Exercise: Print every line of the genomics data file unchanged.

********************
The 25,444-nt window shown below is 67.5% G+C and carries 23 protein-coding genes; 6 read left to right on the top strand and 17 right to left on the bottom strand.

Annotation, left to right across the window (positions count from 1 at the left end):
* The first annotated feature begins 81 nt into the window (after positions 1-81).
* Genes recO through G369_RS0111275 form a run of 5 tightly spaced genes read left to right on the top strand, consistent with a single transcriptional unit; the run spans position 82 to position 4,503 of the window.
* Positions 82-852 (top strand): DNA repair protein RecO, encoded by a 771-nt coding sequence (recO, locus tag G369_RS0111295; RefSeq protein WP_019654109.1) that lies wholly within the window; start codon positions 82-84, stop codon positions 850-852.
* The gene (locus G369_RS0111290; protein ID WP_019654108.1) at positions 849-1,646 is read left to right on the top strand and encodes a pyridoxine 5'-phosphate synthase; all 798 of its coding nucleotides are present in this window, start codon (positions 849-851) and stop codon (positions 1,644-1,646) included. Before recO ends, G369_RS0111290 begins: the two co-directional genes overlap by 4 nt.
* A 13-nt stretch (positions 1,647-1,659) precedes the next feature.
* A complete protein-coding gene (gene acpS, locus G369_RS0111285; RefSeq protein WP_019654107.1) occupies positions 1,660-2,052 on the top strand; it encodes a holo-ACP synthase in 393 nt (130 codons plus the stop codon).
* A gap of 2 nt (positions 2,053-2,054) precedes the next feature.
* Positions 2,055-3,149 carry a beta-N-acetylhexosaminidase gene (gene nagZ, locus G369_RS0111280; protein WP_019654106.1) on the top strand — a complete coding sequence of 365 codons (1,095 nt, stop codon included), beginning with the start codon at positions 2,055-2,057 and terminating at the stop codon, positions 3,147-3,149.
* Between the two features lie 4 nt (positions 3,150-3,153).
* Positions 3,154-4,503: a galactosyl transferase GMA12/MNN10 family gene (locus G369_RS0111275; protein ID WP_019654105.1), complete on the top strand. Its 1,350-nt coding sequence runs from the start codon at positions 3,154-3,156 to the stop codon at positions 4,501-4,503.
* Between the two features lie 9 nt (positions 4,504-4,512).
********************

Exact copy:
The 25,444-nt window shown below is 67.5% G+C and carries 23 protein-coding genes; 6 read left to right on the top strand and 17 right to left on the bottom strand.

Annotation, left to right across the window (positions count from 1 at the left end):
* The first annotated feature begins 81 nt into the window (after positions 1-81).
* Genes recO through G369_RS0111275 form a run of 5 tightly spaced genes read left to right on the top strand, consistent with a single transcriptional unit; the run spans position 82 to position 4,503 of the window.
* Positions 82-852 (top strand): DNA repair protein RecO, encoded by a 771-nt coding sequence (recO, locus tag G369_RS0111295; RefSeq protein WP_019654109.1) that lies wholly within the window; start codon positions 82-84, stop codon positions 850-852.
* The gene (locus G369_RS0111290; protein ID WP_019654108.1) at positions 849-1,646 is read left to right on the top strand and encodes a pyridoxine 5'-phosphate synthase; all 798 of its coding nucleotides are present in this window, start codon (positions 849-851) and stop codon (positions 1,644-1,646) included. Before recO ends, G369_RS0111290 begins: the two co-directional genes overlap by 4 nt.
* A 13-nt stretch (positions 1,647-1,659) precedes the next feature.
* A complete protein-coding gene (gene acpS, locus G369_RS0111285; RefSeq protein WP_019654107.1) occupies positions 1,660-2,052 on the top strand; it encodes a holo-ACP synthase in 393 nt (130 codons plus the stop codon).
* A gap of 2 nt (positions 2,053-2,054) precedes the next feature.
* Positions 2,055-3,149 carry a beta-N-acetylhexosaminidase gene (gene nagZ, locus G369_RS0111280; protein WP_019654106.1) on the top strand — a complete coding sequence of 365 codons (1,095 nt, stop codon included), beginning with the start codon at positions 2,055-2,057 and terminating at the stop codon, positions 3,147-3,149.
* Between the two features lie 4 nt (positions 3,150-3,153).
* Positions 3,154-4,503: a galactosyl transferase GMA12/MNN10 family gene (locus G369_RS0111275; protein ID WP_019654105.1), complete on the top strand. Its 1,350-nt coding sequence runs from the start codon at positions 3,154-3,156 to the stop codon at positions 4,501-4,503.
* Between the two features lie 9 nt (positions 4,504-4,512).